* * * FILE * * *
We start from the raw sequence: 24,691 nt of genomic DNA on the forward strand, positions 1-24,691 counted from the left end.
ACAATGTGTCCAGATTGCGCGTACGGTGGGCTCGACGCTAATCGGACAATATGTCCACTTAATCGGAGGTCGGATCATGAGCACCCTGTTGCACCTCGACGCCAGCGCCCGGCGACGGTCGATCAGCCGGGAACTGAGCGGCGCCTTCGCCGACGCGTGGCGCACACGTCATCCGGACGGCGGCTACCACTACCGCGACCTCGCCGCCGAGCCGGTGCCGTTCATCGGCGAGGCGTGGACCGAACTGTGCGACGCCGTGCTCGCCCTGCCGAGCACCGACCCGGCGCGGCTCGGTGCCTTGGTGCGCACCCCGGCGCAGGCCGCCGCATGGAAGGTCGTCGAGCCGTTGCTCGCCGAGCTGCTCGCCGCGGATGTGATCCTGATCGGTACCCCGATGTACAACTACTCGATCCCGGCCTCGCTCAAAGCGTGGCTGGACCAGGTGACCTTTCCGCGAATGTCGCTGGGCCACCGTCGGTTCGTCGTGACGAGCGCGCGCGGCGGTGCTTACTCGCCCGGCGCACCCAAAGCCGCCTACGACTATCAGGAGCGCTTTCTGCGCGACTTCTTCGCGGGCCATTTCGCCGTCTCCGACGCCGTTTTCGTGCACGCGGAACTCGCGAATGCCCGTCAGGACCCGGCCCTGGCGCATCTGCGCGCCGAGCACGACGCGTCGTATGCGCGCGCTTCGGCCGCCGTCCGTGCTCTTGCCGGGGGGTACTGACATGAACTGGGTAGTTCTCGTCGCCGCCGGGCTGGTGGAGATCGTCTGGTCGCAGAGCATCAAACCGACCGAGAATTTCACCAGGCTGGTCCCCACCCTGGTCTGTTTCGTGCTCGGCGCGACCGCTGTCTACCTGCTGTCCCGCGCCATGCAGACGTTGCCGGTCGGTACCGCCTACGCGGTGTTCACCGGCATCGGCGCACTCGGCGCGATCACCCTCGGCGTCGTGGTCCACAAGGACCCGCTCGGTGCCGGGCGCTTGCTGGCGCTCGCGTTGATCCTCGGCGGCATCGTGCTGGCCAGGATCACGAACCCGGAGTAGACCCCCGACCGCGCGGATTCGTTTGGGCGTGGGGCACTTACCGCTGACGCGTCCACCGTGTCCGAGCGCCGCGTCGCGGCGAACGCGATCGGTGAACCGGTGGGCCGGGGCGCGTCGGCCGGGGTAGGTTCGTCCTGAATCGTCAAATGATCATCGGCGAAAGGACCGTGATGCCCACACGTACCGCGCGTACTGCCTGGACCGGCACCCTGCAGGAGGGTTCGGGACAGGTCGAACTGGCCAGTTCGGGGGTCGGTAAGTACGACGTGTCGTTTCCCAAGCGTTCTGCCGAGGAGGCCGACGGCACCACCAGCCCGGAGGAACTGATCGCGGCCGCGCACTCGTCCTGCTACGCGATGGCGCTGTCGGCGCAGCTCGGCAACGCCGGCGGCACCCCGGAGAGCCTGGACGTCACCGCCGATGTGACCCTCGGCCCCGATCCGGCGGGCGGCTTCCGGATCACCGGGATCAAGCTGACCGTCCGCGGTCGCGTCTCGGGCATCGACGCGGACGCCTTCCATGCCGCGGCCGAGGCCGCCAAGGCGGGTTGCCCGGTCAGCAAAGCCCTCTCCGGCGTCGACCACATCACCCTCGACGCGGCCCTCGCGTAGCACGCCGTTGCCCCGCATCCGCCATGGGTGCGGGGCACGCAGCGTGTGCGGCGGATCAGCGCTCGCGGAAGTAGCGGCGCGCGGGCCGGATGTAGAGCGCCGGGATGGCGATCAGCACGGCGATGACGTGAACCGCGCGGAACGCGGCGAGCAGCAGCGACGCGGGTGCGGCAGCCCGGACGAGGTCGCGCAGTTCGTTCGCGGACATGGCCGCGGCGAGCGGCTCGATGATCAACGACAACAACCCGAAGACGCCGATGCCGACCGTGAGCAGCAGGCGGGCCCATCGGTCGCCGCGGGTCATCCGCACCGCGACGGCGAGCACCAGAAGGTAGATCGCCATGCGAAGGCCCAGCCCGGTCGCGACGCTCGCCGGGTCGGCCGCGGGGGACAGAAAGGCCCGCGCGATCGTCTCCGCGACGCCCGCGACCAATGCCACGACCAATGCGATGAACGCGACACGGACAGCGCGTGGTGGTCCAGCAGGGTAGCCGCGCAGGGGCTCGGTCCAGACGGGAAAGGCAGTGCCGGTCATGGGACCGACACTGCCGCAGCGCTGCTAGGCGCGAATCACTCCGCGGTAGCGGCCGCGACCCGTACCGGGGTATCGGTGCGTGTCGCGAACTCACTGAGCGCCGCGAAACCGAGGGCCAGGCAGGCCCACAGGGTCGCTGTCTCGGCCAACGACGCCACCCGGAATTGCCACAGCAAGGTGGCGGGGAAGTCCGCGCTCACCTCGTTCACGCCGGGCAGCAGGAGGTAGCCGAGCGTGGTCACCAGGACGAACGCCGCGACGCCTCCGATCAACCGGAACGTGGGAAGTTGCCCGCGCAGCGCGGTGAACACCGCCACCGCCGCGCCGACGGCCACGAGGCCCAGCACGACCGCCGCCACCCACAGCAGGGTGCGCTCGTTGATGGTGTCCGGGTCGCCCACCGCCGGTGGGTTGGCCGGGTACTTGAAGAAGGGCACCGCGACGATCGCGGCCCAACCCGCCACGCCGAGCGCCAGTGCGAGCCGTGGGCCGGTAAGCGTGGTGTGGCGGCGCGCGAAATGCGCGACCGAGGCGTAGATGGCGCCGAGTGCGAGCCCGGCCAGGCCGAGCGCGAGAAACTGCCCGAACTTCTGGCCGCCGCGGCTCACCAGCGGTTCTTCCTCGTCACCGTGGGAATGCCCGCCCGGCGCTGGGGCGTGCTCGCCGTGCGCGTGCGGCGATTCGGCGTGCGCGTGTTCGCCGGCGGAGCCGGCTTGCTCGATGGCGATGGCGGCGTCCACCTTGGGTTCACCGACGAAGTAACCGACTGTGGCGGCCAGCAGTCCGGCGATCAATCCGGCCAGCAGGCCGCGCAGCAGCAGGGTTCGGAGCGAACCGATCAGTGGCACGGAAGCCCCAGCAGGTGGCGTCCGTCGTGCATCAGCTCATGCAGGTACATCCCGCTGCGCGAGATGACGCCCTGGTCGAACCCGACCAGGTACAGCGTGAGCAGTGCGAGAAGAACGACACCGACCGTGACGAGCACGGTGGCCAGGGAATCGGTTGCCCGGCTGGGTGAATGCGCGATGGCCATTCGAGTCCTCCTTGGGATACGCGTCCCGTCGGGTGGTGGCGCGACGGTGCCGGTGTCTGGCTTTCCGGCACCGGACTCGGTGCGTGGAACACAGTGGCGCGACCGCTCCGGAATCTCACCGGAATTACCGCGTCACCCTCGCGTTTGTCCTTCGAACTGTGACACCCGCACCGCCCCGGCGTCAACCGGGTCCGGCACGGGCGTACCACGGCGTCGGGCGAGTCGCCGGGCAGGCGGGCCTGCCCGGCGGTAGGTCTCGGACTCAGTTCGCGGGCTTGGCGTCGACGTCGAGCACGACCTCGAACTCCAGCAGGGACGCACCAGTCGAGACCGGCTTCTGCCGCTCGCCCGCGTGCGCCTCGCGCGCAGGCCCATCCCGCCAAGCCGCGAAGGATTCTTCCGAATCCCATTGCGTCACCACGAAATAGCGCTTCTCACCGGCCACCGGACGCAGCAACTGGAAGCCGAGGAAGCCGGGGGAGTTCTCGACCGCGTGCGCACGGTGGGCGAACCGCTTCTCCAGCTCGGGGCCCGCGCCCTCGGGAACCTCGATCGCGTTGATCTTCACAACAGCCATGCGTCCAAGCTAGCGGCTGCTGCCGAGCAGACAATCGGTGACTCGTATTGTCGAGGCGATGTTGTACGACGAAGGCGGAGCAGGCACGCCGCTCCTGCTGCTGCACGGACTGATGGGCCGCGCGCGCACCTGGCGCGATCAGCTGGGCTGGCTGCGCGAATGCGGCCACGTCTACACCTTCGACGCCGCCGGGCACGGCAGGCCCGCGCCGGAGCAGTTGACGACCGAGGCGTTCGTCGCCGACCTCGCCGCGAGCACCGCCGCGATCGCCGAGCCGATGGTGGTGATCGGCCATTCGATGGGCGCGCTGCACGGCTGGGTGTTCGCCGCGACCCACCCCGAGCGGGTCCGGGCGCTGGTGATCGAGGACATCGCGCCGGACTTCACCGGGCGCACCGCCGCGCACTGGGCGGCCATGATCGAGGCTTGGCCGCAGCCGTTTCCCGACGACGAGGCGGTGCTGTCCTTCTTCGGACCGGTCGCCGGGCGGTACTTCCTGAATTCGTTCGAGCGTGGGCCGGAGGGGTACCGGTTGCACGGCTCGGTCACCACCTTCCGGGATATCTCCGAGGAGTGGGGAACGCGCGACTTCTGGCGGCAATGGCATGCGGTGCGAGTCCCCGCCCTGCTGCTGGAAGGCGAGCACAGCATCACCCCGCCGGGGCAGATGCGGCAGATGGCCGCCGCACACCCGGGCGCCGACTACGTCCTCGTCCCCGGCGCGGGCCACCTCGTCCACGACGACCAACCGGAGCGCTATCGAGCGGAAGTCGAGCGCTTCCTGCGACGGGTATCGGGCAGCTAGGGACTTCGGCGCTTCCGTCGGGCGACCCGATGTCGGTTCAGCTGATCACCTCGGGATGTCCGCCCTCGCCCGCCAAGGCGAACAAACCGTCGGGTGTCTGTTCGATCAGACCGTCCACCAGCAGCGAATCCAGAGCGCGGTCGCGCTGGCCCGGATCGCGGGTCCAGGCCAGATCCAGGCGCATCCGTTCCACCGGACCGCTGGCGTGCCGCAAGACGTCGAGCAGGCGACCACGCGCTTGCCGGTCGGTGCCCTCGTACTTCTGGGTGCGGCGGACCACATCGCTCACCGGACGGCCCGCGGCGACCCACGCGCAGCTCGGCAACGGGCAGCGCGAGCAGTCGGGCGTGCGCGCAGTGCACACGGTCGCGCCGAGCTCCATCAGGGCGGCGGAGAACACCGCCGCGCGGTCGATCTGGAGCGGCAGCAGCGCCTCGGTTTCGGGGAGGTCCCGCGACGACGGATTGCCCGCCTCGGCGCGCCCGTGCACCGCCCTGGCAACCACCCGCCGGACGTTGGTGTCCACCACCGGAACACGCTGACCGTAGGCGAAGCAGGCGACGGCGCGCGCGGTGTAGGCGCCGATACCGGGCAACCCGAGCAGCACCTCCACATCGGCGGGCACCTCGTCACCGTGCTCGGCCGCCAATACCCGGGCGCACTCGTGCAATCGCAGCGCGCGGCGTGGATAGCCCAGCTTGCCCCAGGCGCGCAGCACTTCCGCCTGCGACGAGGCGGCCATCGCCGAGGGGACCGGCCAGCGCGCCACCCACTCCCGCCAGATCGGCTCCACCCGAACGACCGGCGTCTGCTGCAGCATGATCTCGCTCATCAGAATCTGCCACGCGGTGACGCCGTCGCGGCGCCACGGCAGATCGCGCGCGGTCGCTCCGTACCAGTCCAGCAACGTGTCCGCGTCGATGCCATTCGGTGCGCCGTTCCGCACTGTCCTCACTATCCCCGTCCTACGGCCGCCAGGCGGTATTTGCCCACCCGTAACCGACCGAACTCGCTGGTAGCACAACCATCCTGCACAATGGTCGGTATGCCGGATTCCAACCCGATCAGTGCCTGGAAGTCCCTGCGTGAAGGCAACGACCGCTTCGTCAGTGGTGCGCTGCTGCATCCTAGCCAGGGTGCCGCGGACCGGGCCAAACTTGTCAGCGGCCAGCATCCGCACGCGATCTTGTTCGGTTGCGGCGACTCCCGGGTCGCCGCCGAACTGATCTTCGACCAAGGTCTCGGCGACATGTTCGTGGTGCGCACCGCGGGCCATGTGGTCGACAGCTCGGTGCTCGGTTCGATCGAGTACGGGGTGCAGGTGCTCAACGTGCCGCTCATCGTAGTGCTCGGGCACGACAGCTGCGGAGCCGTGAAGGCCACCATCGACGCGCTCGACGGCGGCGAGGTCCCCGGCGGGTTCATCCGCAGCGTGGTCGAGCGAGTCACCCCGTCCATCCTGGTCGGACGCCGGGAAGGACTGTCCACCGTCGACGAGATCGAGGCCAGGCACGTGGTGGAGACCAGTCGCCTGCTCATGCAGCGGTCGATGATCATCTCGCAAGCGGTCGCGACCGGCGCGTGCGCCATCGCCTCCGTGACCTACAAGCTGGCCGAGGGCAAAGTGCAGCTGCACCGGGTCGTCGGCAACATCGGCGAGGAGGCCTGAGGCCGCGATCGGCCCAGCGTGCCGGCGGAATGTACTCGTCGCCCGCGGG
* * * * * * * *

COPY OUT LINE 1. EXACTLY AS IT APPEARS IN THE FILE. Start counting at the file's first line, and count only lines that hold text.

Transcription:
We start from the raw sequence: 24,691 nt of genomic DNA on the forward strand, positions 1-24,691 counted from the left end.